Meditation in medicine
Siddhartha Gautama, better known as the Buddha, 2500 years ago declared that suffering is subjective, and can be reduced through self-awareness. Today, a growing number of American doctors and healthcare workers are utilizing Buddha’s principles in treatment of their patients. In hospitals and clinics meditation is increasingly being presented as a method of stress reduction, and to help patients better cope with the physical pain and mental strain associated with many medical conditions, including heart disease, stroke, post traumatic stress, and even HIV infection. Research shows meditation’s soothing effects can be detected in arterial walls and in brain imaging.
Meditation is the act of disidentifying from inner thought flow and concentrating on calming and healing. Doctors help patients detach from their pain and anxieties and cultivate a connection between their mind and the body, through meditation. The aim is to assist people in taking better care of themselves through a daily discipline of meditation and relaxation. Doctors refer patients to meditation programs and practitioners for any number of diseases and disorders, including heart disease, anxiety and panic, job or family stress, chronic pain, cancer, headaches, sleep disturbances, type A behavior, high blood pressure, fatigue, skin disorders, and numerous other maladies. Meditation has helped recent military veterans deal with post-traumatic stress disorder. Meditation has more recently been used to treat eating disorders, alcoholism, psoriasis, and even impotence.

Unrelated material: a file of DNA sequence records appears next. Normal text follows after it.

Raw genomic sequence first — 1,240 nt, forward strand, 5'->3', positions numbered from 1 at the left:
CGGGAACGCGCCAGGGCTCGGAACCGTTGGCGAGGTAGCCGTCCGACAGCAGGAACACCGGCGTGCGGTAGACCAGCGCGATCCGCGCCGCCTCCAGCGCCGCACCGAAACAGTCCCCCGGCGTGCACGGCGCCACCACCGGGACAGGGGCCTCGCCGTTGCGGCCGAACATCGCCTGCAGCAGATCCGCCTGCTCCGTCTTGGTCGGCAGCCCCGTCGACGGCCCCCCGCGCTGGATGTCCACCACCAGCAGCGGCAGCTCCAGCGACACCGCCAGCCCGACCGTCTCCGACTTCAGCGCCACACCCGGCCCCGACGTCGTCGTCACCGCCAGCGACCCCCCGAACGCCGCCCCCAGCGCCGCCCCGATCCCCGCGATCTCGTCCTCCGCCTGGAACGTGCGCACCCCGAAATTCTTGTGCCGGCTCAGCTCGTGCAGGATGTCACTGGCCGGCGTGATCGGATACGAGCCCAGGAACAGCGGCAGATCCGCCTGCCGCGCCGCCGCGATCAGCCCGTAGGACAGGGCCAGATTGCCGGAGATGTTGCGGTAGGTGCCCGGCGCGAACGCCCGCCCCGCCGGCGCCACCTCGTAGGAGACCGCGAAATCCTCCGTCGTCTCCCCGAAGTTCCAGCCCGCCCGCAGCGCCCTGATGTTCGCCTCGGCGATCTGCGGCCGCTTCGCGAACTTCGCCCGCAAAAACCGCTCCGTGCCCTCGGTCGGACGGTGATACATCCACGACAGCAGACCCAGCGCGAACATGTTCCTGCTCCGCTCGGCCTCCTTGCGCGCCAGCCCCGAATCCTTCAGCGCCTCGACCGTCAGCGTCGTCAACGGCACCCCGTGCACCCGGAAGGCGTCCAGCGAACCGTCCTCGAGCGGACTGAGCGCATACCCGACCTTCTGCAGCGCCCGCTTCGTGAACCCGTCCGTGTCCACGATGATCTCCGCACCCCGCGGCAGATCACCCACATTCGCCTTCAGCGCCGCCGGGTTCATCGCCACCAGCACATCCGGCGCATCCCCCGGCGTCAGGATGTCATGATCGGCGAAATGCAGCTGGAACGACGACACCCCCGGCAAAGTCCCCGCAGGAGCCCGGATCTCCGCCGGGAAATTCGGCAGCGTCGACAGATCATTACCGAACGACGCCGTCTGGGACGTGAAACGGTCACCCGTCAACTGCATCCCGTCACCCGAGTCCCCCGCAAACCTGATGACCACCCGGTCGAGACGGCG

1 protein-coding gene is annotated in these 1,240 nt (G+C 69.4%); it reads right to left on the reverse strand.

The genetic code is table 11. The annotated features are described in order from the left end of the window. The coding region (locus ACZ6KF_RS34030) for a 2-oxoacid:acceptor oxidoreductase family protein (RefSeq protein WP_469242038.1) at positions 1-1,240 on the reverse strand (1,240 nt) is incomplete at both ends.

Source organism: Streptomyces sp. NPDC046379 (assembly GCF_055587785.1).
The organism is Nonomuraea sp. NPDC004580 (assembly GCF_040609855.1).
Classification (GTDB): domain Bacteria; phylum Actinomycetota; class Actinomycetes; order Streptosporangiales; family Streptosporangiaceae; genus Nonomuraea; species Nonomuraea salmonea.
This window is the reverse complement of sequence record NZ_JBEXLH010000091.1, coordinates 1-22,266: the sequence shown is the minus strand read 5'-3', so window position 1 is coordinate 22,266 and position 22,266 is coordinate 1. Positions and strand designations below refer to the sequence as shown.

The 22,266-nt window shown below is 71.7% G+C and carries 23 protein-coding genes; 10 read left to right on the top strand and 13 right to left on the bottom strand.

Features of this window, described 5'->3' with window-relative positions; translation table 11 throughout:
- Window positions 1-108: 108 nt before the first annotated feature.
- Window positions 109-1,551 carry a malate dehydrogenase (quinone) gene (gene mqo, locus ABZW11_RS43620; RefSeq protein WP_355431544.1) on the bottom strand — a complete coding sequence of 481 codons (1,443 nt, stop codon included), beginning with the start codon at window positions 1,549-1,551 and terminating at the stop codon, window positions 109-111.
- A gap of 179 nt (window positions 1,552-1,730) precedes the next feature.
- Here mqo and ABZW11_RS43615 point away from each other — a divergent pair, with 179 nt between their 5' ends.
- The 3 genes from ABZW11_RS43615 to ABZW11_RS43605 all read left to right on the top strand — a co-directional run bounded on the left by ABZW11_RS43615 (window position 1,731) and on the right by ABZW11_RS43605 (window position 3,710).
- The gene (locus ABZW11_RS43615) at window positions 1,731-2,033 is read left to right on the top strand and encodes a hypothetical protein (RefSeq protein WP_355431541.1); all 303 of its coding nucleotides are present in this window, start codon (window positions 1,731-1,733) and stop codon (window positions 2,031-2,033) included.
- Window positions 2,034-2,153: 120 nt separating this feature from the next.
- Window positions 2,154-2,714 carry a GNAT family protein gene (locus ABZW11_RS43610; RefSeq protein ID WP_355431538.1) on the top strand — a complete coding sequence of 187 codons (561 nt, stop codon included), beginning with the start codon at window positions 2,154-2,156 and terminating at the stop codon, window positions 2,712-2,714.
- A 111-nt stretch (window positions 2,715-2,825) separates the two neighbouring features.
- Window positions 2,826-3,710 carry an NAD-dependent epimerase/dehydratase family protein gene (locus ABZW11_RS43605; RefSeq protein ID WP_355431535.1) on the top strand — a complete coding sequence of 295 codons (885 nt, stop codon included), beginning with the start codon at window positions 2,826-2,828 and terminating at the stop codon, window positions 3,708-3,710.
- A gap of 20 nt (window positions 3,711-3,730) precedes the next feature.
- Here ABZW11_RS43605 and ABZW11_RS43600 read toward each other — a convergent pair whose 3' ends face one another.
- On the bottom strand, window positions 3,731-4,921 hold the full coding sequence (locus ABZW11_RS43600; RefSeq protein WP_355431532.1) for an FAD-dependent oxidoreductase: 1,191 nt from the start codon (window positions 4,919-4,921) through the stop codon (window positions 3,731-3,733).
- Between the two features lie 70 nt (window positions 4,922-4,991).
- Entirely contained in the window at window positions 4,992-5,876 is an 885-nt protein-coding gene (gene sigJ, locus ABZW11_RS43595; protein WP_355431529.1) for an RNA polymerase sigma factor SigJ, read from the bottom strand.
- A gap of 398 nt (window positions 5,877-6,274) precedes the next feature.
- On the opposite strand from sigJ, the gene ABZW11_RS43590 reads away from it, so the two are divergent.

Relaxation and reducing stress through meditation may reduce artery blockage and the risk of heart attack and stroke, according to a study released by the American Heart Association’s journal Stroke Another recent pilot study, published in the NeuroReport, by Sara Lazar, Ph.D., a Harvard research fellow in psychology at Massachusetts General Hospital, in Boston, suggests meditation activates specific regions of the brain that may influence heart and breathing rates. The usual, fight-or-flight brain response liberates adrenalin and is stressful to the body, but during meditation the brain acts to quiet the body through concentrated breathing or word repetition, evoking a relaxation response that minimizes the harmful effects of stress. A growing body of research shows that meditation has a discernible effect on the brain that promotes various types of health and well-being.
More than 6 million Americans are now being referred for meditation, and other mind-body therapies by conventional health care providers, according to a report released by Harvard Medical School.
Some more progressive insurance companies, such as Blue Cross/Blue Shield in Massachusetts and other more enlightened states like Oregon and California, are now paying for all or part of these programs.
Meditation in medicine